31 August 2012

What's in my library

I don't buy a whole lot of crafting related books, I usually reference the internet for techniques that I want to learn and I vastly prefer patterns from Ravelry to those in dedicated pattern books.  However, there are a few books that I do own and reference frequently.


Respect the Spindle by Abby Franquemont:  If you are new to spinning or if you are fairly experienced, I would wager that you can learn something new from this book.  The photos are wonderfully descriptive and she perfectly describes (at least for my learning style) a variety of techniques.

The Fleece & Fiber Sourcebook by Deborah Robson and Carol Ekarius:  If you love fiber, this is such a fun book to just pick up and flip through.  There are so many amazing fiber options out there and this book describes many of them in detail.  I especially love how they provide great photos of the raw fiber, spun fiber, and knitted yarn to give you an idea of the texture.


Hand Dyeing Yarn and Fleece by Gail Callahan: Much of what I learned about dyeing is from this book.  It provides detailed instructions on so many different techniques and the chapters are so well written, this woman knows what she is talking about.


The Principles of Knitting by June Hemmons Hiatt: This is a new addition to my knitting library.  This is probably the most comprehensive knitting resource I have ever seen, as soon as I opened this book I wanted to read half of the chapters.  The only problem I have with this book is the lack of photos in sections describing complex techniques.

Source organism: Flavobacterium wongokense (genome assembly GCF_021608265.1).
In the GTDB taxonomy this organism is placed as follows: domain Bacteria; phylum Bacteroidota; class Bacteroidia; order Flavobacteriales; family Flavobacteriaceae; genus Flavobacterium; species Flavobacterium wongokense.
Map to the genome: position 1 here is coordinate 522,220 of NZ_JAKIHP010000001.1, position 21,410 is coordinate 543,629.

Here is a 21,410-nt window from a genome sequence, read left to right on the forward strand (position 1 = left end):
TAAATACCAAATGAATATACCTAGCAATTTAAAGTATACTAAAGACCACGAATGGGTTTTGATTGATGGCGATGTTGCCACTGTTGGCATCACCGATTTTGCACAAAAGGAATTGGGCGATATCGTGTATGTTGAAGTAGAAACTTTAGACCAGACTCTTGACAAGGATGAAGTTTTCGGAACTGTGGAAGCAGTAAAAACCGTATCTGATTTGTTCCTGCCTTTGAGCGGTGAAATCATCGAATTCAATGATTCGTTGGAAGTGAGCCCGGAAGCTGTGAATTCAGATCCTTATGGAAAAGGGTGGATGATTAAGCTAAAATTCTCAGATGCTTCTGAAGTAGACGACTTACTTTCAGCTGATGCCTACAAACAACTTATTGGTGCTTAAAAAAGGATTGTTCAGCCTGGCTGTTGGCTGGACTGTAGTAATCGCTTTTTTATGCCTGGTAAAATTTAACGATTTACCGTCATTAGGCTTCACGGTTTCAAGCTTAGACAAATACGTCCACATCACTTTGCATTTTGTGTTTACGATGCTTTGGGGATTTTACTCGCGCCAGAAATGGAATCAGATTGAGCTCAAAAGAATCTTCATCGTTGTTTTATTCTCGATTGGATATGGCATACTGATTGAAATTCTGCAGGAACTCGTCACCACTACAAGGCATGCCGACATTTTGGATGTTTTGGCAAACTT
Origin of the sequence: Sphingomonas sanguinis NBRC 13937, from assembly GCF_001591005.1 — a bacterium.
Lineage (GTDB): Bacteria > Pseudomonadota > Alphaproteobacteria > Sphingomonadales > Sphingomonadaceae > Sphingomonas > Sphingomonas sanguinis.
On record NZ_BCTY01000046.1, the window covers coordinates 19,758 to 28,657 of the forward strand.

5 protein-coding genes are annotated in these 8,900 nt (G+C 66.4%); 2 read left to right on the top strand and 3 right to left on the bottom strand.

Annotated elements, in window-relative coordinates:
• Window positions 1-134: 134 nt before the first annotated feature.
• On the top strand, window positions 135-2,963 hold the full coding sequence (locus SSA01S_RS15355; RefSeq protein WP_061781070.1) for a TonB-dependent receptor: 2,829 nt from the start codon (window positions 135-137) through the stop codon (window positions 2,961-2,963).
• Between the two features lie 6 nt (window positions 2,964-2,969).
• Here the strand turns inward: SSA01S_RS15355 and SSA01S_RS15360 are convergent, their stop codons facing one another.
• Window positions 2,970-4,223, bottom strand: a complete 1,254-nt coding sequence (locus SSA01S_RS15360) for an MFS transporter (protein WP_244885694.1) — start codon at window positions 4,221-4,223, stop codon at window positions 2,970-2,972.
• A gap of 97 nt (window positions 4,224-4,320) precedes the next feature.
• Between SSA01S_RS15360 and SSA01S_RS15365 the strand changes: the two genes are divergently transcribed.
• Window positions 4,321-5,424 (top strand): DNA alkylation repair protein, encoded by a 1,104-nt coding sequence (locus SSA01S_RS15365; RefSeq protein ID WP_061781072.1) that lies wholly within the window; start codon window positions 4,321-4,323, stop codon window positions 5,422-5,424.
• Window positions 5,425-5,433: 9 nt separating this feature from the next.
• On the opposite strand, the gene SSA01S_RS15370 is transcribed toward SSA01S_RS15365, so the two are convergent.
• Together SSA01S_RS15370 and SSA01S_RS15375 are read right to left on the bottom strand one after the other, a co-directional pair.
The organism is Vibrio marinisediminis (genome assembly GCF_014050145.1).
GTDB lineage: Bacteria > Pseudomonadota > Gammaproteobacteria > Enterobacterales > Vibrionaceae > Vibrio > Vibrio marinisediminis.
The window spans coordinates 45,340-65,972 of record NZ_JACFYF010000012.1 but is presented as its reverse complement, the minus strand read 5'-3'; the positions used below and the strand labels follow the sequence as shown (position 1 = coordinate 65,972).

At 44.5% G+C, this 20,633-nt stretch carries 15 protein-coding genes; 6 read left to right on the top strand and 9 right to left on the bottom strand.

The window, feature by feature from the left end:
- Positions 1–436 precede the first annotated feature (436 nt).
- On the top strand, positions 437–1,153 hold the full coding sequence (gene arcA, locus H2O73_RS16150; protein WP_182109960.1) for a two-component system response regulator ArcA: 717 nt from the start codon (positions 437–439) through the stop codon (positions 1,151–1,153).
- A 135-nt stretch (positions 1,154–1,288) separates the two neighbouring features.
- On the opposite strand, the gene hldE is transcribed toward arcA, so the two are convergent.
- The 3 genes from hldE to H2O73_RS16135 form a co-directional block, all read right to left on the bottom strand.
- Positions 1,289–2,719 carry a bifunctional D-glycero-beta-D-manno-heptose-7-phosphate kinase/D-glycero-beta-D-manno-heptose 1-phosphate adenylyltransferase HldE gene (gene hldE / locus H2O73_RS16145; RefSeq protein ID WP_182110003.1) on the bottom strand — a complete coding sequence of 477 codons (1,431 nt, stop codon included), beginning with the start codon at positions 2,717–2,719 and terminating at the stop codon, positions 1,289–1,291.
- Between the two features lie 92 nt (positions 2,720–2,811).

Socks from the Toe Up by Wendy Johnson: This is the only pattern book that I have ever found where I love every single design in it.  I learned to do toe-up socks two-at-a-time from this book, her instructions made so much sense to me and the photography is gorgeous.

What are some books that you just had to buy or continue to keep coming back to?


  1. I'm going to look for the Hand Dyeing book, as that is something I've always wanted to try.

  2. Socks from the Toe up! And also Stitch and Bitch, which I have yet to make anything out of, but love the patterns and instructions.

  3. I have half of those books, too, and if I every decide to try dyeing or toe-up socks (again) I'll be sure to check those out!

    I actually buy a lot of pattern books, I haven't knit much out of them yet but I just really love the inspiration.

    As far as a really useful 'learn something' book I adore Clara Parkes' "The Knitter's Book of Yarn" and "The Knitter's Book of Wool". I will be getting "The Knitter's Book of Socks" one of these days, as well.

  4. Such a useful post as always! I only have the encyclopedia book and I completely agree with you about the lack of photographs. I've been admiring the spindle book and fiber book for some time now, I will have to move those up on the list. At the moment I'm not enamored with books so much as I am with magazines!

  5. I've got "Donna Kooler's Encyclopedia of Knitting" and there are scads of photos and figures; it'll be my lifesaver once I start designing. As far as knitting goes... can't go wrong with EZ's "Knitting Without Tears."